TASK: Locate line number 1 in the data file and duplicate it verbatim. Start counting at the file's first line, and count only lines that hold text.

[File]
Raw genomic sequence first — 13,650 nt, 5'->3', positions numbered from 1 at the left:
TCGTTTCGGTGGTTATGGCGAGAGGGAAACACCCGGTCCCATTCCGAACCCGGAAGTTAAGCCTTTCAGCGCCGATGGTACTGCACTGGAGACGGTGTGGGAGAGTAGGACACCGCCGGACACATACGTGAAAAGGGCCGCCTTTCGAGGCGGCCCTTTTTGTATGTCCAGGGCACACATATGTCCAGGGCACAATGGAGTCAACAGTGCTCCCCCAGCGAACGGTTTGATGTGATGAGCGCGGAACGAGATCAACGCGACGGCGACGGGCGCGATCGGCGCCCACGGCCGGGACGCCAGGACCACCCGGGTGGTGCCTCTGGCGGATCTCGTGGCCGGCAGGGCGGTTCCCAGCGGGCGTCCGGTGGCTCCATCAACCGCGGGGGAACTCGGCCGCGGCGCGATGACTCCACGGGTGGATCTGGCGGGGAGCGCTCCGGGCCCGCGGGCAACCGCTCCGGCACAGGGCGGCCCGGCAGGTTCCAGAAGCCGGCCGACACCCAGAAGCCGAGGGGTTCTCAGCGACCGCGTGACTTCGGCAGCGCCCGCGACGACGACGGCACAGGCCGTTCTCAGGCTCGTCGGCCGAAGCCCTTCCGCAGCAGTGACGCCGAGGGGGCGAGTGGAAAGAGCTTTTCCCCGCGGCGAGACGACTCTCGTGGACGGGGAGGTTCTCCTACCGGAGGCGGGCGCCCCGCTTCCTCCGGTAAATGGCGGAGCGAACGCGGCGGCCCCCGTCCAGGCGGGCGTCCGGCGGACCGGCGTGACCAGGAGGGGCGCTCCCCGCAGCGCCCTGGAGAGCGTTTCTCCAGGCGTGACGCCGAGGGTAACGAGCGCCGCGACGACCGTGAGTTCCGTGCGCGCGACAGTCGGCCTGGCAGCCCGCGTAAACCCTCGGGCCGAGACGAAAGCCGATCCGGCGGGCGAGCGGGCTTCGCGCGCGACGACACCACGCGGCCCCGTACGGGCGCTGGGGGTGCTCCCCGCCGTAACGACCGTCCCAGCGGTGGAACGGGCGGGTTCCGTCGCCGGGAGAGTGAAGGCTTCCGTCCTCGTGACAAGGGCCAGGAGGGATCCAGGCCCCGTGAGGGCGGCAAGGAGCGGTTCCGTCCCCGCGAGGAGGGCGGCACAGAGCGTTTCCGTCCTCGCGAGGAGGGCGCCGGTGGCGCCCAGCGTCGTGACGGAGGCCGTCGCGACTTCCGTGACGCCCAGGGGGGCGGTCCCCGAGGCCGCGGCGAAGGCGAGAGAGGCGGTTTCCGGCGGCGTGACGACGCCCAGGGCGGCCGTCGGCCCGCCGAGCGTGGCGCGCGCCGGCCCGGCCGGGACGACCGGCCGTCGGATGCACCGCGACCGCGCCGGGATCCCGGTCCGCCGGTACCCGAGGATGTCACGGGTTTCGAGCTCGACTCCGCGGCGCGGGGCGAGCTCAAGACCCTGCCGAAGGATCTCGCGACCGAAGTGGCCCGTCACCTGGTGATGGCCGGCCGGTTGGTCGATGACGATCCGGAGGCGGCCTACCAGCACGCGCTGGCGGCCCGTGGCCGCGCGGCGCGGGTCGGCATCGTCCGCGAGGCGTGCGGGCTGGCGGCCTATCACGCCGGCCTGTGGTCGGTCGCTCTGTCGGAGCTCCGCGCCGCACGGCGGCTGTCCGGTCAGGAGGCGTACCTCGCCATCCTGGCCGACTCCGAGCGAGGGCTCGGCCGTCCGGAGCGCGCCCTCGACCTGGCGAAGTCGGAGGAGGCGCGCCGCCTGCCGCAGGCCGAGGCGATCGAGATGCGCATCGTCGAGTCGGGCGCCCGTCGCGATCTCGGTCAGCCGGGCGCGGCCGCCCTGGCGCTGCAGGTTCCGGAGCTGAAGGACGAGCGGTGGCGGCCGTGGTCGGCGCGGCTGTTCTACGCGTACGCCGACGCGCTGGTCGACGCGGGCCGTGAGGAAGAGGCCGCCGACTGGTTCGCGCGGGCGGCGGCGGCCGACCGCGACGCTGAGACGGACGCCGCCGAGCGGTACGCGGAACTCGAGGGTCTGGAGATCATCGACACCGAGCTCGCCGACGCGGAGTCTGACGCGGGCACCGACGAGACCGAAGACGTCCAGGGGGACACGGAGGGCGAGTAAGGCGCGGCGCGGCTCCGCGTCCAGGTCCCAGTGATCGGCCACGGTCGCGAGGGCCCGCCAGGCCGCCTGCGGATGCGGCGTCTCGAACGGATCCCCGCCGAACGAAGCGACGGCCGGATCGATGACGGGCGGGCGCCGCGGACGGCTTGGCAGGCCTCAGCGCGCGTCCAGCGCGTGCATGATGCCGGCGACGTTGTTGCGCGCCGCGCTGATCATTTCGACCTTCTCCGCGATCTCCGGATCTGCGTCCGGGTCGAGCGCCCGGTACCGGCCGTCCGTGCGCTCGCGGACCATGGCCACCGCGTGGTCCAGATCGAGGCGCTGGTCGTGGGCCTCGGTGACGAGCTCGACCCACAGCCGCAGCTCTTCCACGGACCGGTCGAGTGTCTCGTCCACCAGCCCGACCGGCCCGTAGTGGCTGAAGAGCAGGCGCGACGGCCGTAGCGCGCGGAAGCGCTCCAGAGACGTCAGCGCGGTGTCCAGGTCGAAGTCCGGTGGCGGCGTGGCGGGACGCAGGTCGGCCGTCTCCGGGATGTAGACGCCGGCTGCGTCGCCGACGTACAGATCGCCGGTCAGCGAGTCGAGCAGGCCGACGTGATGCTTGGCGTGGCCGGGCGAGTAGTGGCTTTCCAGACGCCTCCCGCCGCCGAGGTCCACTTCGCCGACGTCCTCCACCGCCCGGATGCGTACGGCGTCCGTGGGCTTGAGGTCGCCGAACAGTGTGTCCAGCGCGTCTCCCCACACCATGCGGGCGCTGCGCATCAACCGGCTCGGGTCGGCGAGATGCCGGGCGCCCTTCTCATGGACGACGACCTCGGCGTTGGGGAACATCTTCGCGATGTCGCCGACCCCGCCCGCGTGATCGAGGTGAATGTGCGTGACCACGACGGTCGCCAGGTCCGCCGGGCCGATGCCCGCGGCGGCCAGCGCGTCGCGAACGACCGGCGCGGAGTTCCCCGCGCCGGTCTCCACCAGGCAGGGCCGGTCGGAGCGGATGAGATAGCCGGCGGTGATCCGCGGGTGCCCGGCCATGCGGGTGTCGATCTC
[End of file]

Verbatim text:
Raw genomic sequence first — 13,650 nt, 5'->3', positions numbered from 1 at the left: